This brief revival of the 1960s cop thriller continued the adventures of Amos Burke, a senior Los Angeles police officer and millionaire. By now, Burke was a widower with a son, Peter, who ... See full summary »
A famous magician named Alexander is murdered while performing a trick in front of other magicians, and no one can figure out how it was accomplished. Peter and Amos realize the other magicians were ...
Basically an updating of Gene Barry's "Amos Burke, Secret Agent" character, Gene Bradley is a wealthy government agent, who, posing as an American movie star, travels the globe in search of... See full summary »
Stu Bailey and Jeff Spencer were the wisecracking, womanizing private detective heroes of this Warner Brothers drama. Stu and Jeff worked out of an office located at 77 Sunset Strip in Los ... See full summary »
Efrem Zimbalist Jr.,
Traxx has battled his way through El Salvador, the Middle East and Nicaragua, spitting lead with two-handed good grace. He decides to retire to a life of baking designer cookies. Running ... See full summary »
Willard E. Pugh
Doug and Lexy Monroe are a couple just married that die in an airplane crash. Inmediately after both appear in the 13th floor of a hotel (a ghost floor, because the hotels only have got 12)... See full summary »
Patrick O'Reilly is a handsome police officer living in Toronto where he is engaged to a pretty young doctor. Messua has a secret. She has led Patrick to believe she is the daughter of a ... See full summary »
A boy, raised by wolves, is found at the age of 10. He is named Lucan and sent to a scientific institution to become civilized. All grown up, he leaves to find his family, but not all are convinced that he won't revert to his wild ways.
Jason Bateman plays a gay Greenwich Villiage writer. His sexual orientation isn't suspected initially by the fellow who has responded to his newspaper ad for a new roommate. Though the road... See full summary »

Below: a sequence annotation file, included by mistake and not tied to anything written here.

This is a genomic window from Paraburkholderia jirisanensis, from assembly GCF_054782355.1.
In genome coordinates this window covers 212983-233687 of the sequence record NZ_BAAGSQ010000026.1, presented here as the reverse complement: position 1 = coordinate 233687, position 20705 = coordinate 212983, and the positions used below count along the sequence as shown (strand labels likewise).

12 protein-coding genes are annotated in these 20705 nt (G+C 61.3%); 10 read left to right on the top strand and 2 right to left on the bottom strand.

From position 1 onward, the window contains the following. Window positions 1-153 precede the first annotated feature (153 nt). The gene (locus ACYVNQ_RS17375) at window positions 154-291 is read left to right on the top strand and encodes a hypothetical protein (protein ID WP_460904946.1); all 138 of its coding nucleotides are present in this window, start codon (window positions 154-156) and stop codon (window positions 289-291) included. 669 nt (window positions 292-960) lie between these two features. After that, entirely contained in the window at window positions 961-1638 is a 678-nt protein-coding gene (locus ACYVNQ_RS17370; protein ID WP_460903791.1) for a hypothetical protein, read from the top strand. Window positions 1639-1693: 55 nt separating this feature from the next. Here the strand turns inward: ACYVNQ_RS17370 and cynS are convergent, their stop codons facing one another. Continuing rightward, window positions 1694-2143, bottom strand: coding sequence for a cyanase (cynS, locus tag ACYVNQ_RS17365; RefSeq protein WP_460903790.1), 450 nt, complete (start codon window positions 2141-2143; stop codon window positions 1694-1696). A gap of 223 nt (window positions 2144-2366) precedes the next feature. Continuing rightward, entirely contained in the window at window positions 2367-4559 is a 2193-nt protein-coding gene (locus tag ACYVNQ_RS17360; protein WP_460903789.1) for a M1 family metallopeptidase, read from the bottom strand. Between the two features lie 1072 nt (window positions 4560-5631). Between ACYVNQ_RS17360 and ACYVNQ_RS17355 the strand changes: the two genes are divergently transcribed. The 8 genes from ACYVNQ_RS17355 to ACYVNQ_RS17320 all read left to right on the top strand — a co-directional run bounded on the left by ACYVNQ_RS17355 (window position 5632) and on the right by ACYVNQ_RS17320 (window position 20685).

This brief revival of the 1960s cop thriller continued the adventures of Amos Burke, a senior Los Angeles police officer and millionaire. By now, Burke was a widower with a son, Peter, who was a detective under his command. The revival continued many of the hallmarks of the old show: glamorous backgrounds, convoluted plots and big-name guest stars. Written by
Marg Baskin <firstname.lastname@example.org>
I love detective stories. I saw them all: Murder She Wrote, Diagnosis Murder, even the short-lived Blacke's magic. The revived Burke's Law would have been a welcome addition, if not for the derivative style. It's the same plot device over and over again, a murder, one suspect leading Burke and Son to another suspect, then finally calling all suspects in one room and Burke eliminating the non-murderers before naming the real one. Even Agatha Christie knew how to manipulate the storyline so it wouldn't be the same story as the last one. Sadly, the new Burke's Law was just trying to be the next Murder She Wrote without the variety. It feels like it's trapped in the 1930's, like those cozy murders in an English cottage.
The only positive thing: it's in color!
9 of 14 people found this review helpful.
Was this review helpful to you?